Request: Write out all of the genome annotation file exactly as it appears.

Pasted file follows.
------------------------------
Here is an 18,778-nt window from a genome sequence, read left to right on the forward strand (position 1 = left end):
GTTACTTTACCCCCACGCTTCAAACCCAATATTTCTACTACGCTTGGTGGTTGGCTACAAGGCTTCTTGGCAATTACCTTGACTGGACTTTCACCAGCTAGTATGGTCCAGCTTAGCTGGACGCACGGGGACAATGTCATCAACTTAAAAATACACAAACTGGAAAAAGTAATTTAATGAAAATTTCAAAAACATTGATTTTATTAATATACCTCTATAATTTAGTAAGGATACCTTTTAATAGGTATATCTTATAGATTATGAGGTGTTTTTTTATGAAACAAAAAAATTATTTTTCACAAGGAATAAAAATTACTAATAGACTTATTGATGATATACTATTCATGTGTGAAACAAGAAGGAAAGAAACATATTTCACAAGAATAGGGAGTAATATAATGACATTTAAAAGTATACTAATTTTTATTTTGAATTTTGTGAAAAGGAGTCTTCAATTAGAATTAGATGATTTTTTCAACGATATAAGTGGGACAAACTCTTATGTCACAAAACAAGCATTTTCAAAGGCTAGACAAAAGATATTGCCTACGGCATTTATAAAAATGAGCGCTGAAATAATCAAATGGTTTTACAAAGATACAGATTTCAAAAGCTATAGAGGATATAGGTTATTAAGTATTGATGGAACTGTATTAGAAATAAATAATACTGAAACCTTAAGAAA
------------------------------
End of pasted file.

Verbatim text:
Here is an 18,778-nt window from a genome sequence, read left to right on the forward strand (position 1 = left end):
GTTACTTTACCCCCACGCTTCAAACCCAATATTTCTACTACGCTTGGTGGTTGGCTACAAGGCTTCTTGGCAATTACCTTGACTGGACTTTCACCAGCTAGTATGGTCCAGCTTAGCTGGACGCACGGGGACAATGTCATCAACTTAAAAATACACAAACTGGAAAAAGTAATTTAATGAAAATTTCAAAAACATTGATTTTATTAATATACCTCTATAATTTAGTAAGGATACCTTTTAATAGGTATATCTTATAGATTATGAGGTGTTTTTTTATGAAACAAAAAAATTATTTTTCACAAGGAATAAAAATTACTAATAGACTTATTGATGATATACTATTCATGTGTGAAACAAGAAGGAAAGAAACATATTTCACAAGAATAGGGAGTAATATAATGACATTTAAAAGTATACTAATTTTTATTTTGAATTTTGTGAAAAGGAGTCTTCAATTAGAATTAGATGATTTTTTCAACGATATAAGTGGGACAAACTCTTATGTCACAAAACAAGCATTTTCAAAGGCTAGACAAAAGATATTGCCTACGGCATTTATAAAAATGAGCGCTGAAATAATCAAATGGTTTTACAAAGATACAGATTTCAAAAGCTATAGAGGATATAGGTTATTAAGTATTGATGGAACTGTATTAGAAATAAATAATACTGAAACCTTAAGAAA